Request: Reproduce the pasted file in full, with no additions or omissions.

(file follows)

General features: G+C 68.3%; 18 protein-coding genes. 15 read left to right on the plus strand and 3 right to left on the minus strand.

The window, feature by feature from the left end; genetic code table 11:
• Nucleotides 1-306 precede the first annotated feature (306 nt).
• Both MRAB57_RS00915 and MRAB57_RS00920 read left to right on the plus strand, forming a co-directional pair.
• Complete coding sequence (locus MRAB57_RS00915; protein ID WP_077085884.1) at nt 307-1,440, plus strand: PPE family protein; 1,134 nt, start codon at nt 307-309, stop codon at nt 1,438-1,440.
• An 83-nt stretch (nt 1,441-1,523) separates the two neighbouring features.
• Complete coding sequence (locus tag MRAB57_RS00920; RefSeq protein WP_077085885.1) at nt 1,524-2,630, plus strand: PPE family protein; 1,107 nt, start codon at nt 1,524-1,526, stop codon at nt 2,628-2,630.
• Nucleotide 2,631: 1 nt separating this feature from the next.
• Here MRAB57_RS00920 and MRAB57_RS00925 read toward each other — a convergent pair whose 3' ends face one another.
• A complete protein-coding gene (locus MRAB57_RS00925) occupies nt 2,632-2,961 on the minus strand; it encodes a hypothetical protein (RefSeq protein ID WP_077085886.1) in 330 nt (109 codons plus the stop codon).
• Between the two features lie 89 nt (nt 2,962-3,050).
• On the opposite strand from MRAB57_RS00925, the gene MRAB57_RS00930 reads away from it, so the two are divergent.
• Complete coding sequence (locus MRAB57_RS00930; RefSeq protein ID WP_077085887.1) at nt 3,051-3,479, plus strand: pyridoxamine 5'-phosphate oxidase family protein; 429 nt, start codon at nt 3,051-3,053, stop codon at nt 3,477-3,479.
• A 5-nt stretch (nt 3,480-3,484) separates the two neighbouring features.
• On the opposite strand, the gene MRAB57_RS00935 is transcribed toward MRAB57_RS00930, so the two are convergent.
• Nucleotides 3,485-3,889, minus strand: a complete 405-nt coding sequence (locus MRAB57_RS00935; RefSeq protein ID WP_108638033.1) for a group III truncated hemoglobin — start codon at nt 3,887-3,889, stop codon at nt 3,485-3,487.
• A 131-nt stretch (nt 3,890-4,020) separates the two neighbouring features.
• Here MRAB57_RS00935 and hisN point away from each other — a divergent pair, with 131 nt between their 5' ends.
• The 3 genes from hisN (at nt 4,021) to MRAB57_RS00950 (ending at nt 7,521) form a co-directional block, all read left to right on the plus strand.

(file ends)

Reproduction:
General features: G+C 68.3%; 18 protein-coding genes. 15 read left to right on the plus strand and 3 right to left on the minus strand.

The window, feature by feature from the left end; genetic code table 11:
• Nucleotides 1-306 precede the first annotated feature (306 nt).
• Both MRAB57_RS00915 and MRAB57_RS00920 read left to right on the plus strand, forming a co-directional pair.
• Complete coding sequence (locus MRAB57_RS00915; protein ID WP_077085884.1) at nt 307-1,440, plus strand: PPE family protein; 1,134 nt, start codon at nt 307-309, stop codon at nt 1,438-1,440.
• An 83-nt stretch (nt 1,441-1,523) separates the two neighbouring features.
• Complete coding sequence (locus tag MRAB57_RS00920; RefSeq protein WP_077085885.1) at nt 1,524-2,630, plus strand: PPE family protein; 1,107 nt, start codon at nt 1,524-1,526, stop codon at nt 2,628-2,630.
• Nucleotide 2,631: 1 nt separating this feature from the next.
• Here MRAB57_RS00920 and MRAB57_RS00925 read toward each other — a convergent pair whose 3' ends face one another.
• A complete protein-coding gene (locus MRAB57_RS00925) occupies nt 2,632-2,961 on the minus strand; it encodes a hypothetical protein (RefSeq protein ID WP_077085886.1) in 330 nt (109 codons plus the stop codon).
• Between the two features lie 89 nt (nt 2,962-3,050).
• On the opposite strand from MRAB57_RS00925, the gene MRAB57_RS00930 reads away from it, so the two are divergent.
• Complete coding sequence (locus MRAB57_RS00930; RefSeq protein ID WP_077085887.1) at nt 3,051-3,479, plus strand: pyridoxamine 5'-phosphate oxidase family protein; 429 nt, start codon at nt 3,051-3,053, stop codon at nt 3,477-3,479.
• A 5-nt stretch (nt 3,480-3,484) separates the two neighbouring features.
• On the opposite strand, the gene MRAB57_RS00935 is transcribed toward MRAB57_RS00930, so the two are convergent.
• Nucleotides 3,485-3,889, minus strand: a complete 405-nt coding sequence (locus MRAB57_RS00935; RefSeq protein ID WP_108638033.1) for a group III truncated hemoglobin — start codon at nt 3,887-3,889, stop codon at nt 3,485-3,487.
• A 131-nt stretch (nt 3,890-4,020) separates the two neighbouring features.
• Here MRAB57_RS00935 and hisN point away from each other — a divergent pair, with 131 nt between their 5' ends.
• The 3 genes from hisN (at nt 4,021) to MRAB57_RS00950 (ending at nt 7,521) form a co-directional block, all read left to right on the plus strand.